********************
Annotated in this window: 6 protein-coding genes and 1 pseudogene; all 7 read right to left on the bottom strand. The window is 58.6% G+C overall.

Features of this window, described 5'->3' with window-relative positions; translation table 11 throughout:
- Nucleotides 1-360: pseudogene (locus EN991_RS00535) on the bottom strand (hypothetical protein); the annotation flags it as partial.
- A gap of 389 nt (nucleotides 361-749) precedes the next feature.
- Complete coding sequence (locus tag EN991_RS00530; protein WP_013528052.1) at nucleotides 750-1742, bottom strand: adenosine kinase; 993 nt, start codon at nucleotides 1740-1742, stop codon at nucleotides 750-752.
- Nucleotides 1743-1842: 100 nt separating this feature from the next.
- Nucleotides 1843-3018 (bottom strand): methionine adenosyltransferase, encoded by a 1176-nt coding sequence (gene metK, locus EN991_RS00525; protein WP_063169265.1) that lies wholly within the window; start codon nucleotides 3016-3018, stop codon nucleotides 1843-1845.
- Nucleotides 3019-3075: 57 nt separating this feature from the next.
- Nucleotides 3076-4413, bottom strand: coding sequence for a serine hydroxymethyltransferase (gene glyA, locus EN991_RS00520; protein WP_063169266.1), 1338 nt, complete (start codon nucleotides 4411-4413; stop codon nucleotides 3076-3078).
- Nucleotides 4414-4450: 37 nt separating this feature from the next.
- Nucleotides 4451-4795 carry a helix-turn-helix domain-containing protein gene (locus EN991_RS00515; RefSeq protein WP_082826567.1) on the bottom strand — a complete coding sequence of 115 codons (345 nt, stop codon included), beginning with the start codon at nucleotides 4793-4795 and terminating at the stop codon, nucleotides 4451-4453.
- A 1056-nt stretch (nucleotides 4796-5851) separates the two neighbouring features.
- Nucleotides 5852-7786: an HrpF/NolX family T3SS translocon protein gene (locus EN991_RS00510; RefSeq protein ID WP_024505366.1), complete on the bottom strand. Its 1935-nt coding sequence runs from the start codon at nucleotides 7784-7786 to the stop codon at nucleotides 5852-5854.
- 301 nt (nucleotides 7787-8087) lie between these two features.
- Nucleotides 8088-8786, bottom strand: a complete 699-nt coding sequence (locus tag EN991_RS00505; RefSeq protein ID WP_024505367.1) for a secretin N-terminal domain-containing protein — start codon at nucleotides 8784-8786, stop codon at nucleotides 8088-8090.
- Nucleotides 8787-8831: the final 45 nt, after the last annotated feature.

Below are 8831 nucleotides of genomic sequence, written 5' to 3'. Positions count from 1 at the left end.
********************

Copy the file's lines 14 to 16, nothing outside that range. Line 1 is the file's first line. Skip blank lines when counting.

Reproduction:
- 301 nt (nucleotides 7787-8087) lie between these two features.
- Nucleotides 8088-8786, bottom strand: a complete 699-nt coding sequence (locus tag EN991_RS00505; RefSeq protein ID WP_024505367.1) for a secretin N-terminal domain-containing protein — start codon at nucleotides 8784-8786, stop codon at nucleotides 8088-8090.
- Nucleotides 8787-8831: the final 45 nt, after the last annotated feature.